December 4, 2022

Google Aims to Be the Anti-Amazon of E-Commerce. It Has a Long Way to Go.

But since 2002, when it started a price comparison site called Froogle, a confusing play on the word “frugal” that required a rebranding five years later, Google has struggled to chart a cohesive vision for its shopping experience.

It tried to challenge Amazon directly by piloting its own same-day delivery service, but it shuttered the project as costs ballooned. It tried to forge partnerships with traditional retail giants, only to see the alliances wilt from a lack of sales. It built its own marketplace to make it easier for shoppers to buy the things they find on Google, but was not able to break consumers from their Amazon habit.

Last year, Google brought in Bill Ready, a former chief operating officer at PayPal, to fill a new senior position and spearhead an overhaul of its shopping strategy.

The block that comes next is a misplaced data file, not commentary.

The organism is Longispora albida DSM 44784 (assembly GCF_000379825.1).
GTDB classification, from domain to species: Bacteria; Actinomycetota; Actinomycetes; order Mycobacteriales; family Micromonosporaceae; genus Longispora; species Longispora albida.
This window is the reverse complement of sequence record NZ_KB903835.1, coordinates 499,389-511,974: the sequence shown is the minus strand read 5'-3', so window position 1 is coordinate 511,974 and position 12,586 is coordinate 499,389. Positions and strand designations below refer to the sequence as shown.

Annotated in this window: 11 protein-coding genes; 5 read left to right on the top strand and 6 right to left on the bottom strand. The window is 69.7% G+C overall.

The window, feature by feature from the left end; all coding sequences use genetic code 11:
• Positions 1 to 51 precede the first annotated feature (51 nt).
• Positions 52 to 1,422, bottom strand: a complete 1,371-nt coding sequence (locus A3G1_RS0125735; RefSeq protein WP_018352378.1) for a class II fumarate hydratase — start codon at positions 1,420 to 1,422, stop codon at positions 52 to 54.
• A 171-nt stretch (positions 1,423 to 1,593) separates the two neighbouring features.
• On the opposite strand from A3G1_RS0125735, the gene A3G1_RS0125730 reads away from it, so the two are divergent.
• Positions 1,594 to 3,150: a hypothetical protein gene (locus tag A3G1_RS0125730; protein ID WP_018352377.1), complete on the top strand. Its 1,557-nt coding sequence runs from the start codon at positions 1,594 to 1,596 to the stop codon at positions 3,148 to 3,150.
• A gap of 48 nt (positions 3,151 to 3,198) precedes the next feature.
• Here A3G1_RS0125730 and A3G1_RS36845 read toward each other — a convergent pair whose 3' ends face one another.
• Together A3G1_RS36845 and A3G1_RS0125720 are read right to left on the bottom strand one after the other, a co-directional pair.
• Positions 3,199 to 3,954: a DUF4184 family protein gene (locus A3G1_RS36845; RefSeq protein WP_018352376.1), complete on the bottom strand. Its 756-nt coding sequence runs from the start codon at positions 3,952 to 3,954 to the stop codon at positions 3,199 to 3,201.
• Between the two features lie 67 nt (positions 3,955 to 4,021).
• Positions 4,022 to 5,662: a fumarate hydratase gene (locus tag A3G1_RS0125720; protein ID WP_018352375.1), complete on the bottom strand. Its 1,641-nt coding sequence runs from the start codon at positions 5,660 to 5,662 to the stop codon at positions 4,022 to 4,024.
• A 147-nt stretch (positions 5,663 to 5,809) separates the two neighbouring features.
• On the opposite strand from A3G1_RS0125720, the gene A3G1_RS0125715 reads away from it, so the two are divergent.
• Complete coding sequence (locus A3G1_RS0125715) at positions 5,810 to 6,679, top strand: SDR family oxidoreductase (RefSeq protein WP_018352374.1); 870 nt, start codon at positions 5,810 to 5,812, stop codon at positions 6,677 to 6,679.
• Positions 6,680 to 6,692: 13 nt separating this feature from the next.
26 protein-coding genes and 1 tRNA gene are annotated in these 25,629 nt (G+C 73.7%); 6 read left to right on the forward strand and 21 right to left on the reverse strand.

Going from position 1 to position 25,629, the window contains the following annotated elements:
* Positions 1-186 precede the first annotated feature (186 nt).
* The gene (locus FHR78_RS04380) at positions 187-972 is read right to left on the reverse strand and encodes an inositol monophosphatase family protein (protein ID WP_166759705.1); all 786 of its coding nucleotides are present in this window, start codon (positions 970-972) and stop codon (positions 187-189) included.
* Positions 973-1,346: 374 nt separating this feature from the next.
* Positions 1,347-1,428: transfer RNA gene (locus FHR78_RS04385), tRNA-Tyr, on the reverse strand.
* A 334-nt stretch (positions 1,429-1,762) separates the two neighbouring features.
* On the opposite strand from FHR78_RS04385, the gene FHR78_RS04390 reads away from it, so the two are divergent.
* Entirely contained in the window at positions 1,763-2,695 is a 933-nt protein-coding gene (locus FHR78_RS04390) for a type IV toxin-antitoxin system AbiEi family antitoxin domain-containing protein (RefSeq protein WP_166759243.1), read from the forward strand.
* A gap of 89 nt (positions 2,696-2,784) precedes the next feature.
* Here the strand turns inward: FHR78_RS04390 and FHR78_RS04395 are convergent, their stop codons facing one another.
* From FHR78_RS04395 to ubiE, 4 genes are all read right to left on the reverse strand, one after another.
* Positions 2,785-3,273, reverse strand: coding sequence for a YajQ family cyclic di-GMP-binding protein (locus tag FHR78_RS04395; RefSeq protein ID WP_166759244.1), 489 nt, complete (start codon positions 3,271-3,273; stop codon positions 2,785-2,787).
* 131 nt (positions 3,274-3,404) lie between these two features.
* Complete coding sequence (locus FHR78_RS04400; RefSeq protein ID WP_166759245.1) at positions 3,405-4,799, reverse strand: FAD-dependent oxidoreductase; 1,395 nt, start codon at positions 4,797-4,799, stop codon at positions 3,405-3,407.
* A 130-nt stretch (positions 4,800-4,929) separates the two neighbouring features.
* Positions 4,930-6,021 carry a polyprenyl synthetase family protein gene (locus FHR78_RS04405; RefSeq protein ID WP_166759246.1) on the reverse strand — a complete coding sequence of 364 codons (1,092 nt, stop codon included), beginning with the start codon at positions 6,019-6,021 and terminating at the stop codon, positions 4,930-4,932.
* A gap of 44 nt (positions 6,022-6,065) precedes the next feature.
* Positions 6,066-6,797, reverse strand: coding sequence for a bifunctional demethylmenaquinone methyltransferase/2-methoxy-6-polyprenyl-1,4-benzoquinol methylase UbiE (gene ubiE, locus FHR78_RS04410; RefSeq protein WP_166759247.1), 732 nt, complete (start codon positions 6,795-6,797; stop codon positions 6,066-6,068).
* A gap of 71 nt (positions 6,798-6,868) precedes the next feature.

Around the time of his hiring, Sundar Pichai, Google’s chief executive, warned senior executives that the new approach could mean a short-term crimp in advertising revenue, according to two people familiar with the conversations, who requested anonymity because they were not allowed to discuss them publicly. He asked teams to support the e-commerce push because it was a company priority.

When the pandemic spurred huge demand for online shopping, Google eliminated fees, allowing retailers to list products for free and walking back a 2012 decision to allow only advertisers to display goods on its shopping site.

Three months after hiring Mr. Ready, Google said the free listings would show up on its main search results. Then Google said customers could buy products directly from merchants on Google with no commissions. It also said Google would open its platform to third parties like Shopify and PayPal so that sellers could continue to use their existing tools to manage inventory and orders and processing payments.

Article source: https://www.nytimes.com/2021/03/27/technology/google-shopping-amazon.html

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